Windows Server 2012 R2 Inside Out: Networking with TCP/IP

  • 5/7/2014

Understanding IPv6

As with IPv4, the most important thing IPv6 gives you is the IPv6 address. Although IPv4 allows for more than 4 billion networked devices, the world is running out of available IPv4 addresses. To resolve this problem, IPv6 uses 128-bit addresses, and this allows for 340,282,237,000,000,000,000,000,000,000,000,000,000 addresses—give or take a few hundred million quadrillion addresses. Put another way, IPv6 makes available enough IP addresses so that every person on 100 billion worlds of 100 billion people could have 34 quadrillion IP addresses (and there would still be 2.8236 x 10^33 IP addresses left over).

Keeping track of so many IPv6 addresses using the numbering scheme used with IPv4 is impractical. This is why IPv6 uses hexadecimal numbers rather than decimal numbers to define the address space. This means that instead of allowing only the numbers 0 through 9 for each position in the IP address, IPv6 allows the values 0 through 9 and A through F, with A representing 10, B representing 11, and so on, up to F representing 15. Therefore, the values 0 through 15 can be represented using the values 0 through F.

IPv6’s 128-bit addresses are divided into eight 16-bit blocks delimited by colons. Each 16-bit block is expressed in hexadecimal form. With standard unicast IPv6 addresses, the first 64 bits represent the network ID and the last 64 bits represent the network interface. An example of an IPv6 address follows:


Because many IPv6 address blocks are set to 0, a contiguous set of 0 blocks can be expressed as “::”, a notation referred to as the double-colon notation. Using double-colon notation, the two 0 blocks in the previous address are compressed as follows:


Three or more 0 blocks would be compressed in the same way. For example, FFE8:0:0:0:0:0:0:1 becomes FFE8::1. However, more than one double-colon abbreviation in an address is invalid because it makes the notation ambiguous. Also, leading zeros in a group can be omitted. Thus, FE80::02BC:00FF:BECB:FE4F:961D can be shortened to FE80::2BC:FF:BECB:FE4F:961D. Following this, the following addresses are all valid and equivalent:

  • FE80:0000:0000:02BC:00FF:BECB:FE4F:961D
  • FE80:0:0:02BC:00FF:BECB:FE4F:961D
  • FE80::02BC:00FF:BECB:FE4F:961D
  • FE80::2BC:FF:BECB:FE4F:961D

Finally, you can write a sequence of 4 bytes at the end of an IPv6 address in decimal, using dots as separators. You can use this notation with IPv4 compatibility addresses, such as FE80::

As with IPv4 addresses, there are different types of IPv6 addresses. As Table 2-11 shows, the type of an IPv6 address is identified by the high-order bits of the address. Link-local unicast IPv6 addresses are the equivalent of IPv4 private addresses because they are not globally reachable on the Internet. Global unicast IPv6 addresses are the equivalent of IPv4 public addresses because they are globally reachable on the Internet and must be assigned by an IP address authority.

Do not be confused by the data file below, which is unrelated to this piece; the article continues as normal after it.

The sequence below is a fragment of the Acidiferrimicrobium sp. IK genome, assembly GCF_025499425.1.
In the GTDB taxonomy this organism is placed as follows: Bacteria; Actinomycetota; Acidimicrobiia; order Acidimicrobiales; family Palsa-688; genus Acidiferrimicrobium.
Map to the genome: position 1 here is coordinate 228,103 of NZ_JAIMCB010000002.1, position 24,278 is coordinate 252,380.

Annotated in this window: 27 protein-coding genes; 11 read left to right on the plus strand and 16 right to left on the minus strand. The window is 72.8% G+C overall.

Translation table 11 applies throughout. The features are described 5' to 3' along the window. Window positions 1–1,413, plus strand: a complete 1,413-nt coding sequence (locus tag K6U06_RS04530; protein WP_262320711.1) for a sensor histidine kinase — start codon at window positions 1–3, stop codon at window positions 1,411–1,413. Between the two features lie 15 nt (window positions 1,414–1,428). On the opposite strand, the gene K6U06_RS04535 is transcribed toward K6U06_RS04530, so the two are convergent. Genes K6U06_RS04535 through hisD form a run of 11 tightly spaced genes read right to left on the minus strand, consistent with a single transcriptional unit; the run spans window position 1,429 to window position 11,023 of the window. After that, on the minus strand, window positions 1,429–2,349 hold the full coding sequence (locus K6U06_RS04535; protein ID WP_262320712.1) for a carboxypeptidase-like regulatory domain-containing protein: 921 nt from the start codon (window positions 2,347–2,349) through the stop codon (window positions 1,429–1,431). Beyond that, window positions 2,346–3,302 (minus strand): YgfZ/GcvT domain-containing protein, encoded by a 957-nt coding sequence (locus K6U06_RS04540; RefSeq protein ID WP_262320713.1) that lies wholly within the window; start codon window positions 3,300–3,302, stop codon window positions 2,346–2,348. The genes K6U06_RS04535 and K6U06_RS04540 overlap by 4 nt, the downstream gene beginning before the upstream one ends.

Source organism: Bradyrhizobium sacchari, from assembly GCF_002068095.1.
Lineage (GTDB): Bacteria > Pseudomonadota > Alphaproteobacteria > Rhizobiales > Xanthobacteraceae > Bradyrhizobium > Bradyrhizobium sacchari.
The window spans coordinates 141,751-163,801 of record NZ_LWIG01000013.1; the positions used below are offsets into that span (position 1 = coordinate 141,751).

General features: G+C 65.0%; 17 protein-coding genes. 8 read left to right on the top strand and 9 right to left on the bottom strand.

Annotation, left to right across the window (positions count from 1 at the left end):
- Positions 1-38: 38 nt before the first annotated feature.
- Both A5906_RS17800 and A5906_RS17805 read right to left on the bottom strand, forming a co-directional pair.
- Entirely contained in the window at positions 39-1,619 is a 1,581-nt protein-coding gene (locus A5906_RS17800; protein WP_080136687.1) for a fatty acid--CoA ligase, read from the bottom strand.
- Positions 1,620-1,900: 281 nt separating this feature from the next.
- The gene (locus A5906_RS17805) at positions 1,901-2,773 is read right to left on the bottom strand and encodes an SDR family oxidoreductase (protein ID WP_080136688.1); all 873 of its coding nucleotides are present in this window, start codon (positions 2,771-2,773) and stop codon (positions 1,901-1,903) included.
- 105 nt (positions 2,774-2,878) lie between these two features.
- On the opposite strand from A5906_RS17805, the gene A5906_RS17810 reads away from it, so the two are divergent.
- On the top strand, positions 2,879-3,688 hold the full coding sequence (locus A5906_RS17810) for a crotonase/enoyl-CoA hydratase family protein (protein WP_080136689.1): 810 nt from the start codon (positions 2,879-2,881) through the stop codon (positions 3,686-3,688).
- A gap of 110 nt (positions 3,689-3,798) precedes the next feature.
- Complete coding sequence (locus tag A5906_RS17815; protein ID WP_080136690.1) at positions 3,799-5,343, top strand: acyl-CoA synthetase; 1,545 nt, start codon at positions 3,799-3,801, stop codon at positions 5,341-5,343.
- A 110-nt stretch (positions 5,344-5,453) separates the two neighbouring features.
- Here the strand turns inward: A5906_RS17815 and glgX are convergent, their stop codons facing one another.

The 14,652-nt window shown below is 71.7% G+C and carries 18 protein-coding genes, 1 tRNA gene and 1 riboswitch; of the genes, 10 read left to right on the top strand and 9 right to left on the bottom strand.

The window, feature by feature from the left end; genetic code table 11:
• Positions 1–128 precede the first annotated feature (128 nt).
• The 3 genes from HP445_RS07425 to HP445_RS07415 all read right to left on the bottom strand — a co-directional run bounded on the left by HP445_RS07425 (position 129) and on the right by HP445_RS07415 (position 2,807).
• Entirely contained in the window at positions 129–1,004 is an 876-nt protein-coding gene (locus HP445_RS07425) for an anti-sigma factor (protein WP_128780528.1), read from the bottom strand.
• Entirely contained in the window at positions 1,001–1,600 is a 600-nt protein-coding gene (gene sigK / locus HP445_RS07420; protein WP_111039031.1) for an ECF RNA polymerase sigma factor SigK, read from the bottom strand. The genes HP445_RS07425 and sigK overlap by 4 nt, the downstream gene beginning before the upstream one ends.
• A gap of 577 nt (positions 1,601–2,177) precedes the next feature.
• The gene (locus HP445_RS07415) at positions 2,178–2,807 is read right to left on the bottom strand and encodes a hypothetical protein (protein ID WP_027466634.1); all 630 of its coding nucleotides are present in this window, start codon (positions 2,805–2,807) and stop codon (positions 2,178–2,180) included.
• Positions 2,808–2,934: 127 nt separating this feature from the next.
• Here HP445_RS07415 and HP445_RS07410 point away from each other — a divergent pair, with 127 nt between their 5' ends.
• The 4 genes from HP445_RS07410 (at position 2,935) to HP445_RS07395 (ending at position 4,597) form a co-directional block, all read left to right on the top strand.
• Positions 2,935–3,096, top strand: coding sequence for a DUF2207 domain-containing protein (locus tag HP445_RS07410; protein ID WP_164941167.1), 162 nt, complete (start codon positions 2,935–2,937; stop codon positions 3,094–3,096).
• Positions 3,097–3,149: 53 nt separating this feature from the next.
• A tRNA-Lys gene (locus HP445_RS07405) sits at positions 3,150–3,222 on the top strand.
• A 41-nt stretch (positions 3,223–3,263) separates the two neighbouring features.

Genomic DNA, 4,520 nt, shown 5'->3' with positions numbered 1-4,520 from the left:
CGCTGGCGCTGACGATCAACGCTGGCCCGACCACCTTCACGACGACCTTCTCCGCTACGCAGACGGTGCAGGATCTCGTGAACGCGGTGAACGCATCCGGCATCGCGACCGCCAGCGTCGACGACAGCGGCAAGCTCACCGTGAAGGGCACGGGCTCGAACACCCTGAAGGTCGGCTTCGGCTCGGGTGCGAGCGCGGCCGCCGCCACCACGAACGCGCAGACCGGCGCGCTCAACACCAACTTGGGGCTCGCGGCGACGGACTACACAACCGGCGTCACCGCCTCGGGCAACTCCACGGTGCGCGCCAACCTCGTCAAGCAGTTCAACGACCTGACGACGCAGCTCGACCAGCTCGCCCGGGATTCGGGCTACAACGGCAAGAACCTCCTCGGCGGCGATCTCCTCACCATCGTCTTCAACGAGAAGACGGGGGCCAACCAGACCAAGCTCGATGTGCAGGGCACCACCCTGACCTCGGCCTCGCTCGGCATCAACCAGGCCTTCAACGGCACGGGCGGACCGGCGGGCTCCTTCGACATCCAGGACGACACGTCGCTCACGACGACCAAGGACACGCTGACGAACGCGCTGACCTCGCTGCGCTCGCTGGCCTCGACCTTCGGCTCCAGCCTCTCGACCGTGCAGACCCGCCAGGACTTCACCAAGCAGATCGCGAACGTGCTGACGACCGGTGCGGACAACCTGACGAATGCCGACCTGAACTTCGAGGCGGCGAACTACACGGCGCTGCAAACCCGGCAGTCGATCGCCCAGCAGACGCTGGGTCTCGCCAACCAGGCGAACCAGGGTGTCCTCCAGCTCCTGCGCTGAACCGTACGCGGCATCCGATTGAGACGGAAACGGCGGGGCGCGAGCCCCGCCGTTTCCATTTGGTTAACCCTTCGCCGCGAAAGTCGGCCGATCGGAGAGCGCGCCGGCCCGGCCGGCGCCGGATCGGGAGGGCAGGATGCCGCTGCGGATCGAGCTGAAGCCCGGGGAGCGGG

Table 2-11 IPv6 address types

Address Type

Binary Prefix

IPv6 Notation





The IPv6 address 0:0:0:0:0:0:0:0 is an unspecified address and should be used only in software.




The IPv6 address 0:0:0:0:0:0:0:1 is used for local loopback. If an application sends packets to this address, the IPv6 stack will loop these packets back to the same host (corresponding to in IPv4).




IPv6 addresses beginning with FF00 are used for multicast transmissions (both link local and across routers). There are no address ranges reserved for broadcast in IPv6-the same effect can be achieved by multicasting to the all-hosts group with a hop count of one.

Link-local unicast



IPv6 addresses beginning with FE80 are used for link-local unicast transmissions and are valid only in the local physical link (similar to the autoconfiguration IP address 169.254.x.x in IPv4).

Global unicast

All other addresses

All other IP addresses are used for global unicast transmissions and are valid on the public Internet.

IPv6 doesn’t use subnet masks to identify which bits belong to the network ID and which bits belong to the host ID. Instead, each IPv6 address is assigned a subnet prefix length that specifies how the bits in the network ID are used. The subnet prefix length is represented in decimal form. Therefore, if 48 bits in the network ID are used, the subnet prefix length is written as shown in the following example:


Like IPv4, IPv6 packets are composed of two parts: a header and a payload. Unlike IPv4, IPv6 allows for sending jumbograms. A jumbogram is an IP datagram containing a payload larger than 64 KBs. IPv4 does not support this type of transmission, and it has a 64-KB payload limit.

Jumbograms greatly increase the throughput of high-performance networks. The first 40 octets of an IPv6 packet contain the header (composed of the source and destination addresses, including an IPv4 version where necessary), a traffic class section, a flow label (for packet priority information), the payload length, the next header addressing section, and the hop limit. The payload section consists of the actual data sent during transmission. The payload section can contain either 64 KBs of information, as with IPv4 packets, or a jumbogram for true IPv6 networking architectures.

Another major difference between IPv4 and IPv6 is that IP security (IPsec) is implemented within the IPv6 protocol. IPsec lies within the IP network layer and encrypts and authenticates as an integrated part of the protocol by default. This eliminates additional overhead in encoding and decoding packets using separate IPsec functionality.